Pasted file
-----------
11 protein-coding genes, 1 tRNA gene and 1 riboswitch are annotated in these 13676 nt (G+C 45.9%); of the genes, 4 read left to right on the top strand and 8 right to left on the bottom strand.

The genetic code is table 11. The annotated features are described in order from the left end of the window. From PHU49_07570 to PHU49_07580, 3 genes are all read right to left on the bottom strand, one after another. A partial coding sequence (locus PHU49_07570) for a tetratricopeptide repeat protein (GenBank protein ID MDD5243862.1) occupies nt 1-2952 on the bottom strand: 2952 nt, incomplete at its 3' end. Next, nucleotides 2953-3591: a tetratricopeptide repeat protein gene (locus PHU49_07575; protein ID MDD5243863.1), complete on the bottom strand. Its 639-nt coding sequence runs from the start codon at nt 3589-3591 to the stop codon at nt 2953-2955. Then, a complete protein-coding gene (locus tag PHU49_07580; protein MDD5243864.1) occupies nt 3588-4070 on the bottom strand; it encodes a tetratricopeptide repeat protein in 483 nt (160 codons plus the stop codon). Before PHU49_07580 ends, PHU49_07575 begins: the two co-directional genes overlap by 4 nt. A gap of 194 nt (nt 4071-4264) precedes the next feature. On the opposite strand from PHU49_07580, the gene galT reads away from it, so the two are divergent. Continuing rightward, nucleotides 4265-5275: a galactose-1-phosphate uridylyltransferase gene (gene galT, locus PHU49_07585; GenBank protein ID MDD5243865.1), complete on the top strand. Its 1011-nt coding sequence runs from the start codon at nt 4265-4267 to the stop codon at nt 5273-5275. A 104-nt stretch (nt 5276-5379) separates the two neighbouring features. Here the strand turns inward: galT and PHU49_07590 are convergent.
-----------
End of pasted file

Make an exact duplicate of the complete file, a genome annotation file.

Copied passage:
11 protein-coding genes, 1 tRNA gene and 1 riboswitch are annotated in these 13676 nt (G+C 45.9%); of the genes, 4 read left to right on the top strand and 8 right to left on the bottom strand.

The genetic code is table 11. The annotated features are described in order from the left end of the window. From PHU49_07570 to PHU49_07580, 3 genes are all read right to left on the bottom strand, one after another. A partial coding sequence (locus PHU49_07570) for a tetratricopeptide repeat protein (GenBank protein ID MDD5243862.1) occupies nt 1-2952 on the bottom strand: 2952 nt, incomplete at its 3' end. Next, nucleotides 2953-3591: a tetratricopeptide repeat protein gene (locus PHU49_07575; protein ID MDD5243863.1), complete on the bottom strand. Its 639-nt coding sequence runs from the start codon at nt 3589-3591 to the stop codon at nt 2953-2955. Then, a complete protein-coding gene (locus tag PHU49_07580; protein MDD5243864.1) occupies nt 3588-4070 on the bottom strand; it encodes a tetratricopeptide repeat protein in 483 nt (160 codons plus the stop codon). Before PHU49_07580 ends, PHU49_07575 begins: the two co-directional genes overlap by 4 nt. A gap of 194 nt (nt 4071-4264) precedes the next feature. On the opposite strand from PHU49_07580, the gene galT reads away from it, so the two are divergent. Continuing rightward, nucleotides 4265-5275: a galactose-1-phosphate uridylyltransferase gene (gene galT, locus PHU49_07585; GenBank protein ID MDD5243865.1), complete on the top strand. Its 1011-nt coding sequence runs from the start codon at nt 4265-4267 to the stop codon at nt 5273-5275. A 104-nt stretch (nt 5276-5379) separates the two neighbouring features. Here the strand turns inward: galT and PHU49_07590 are convergent.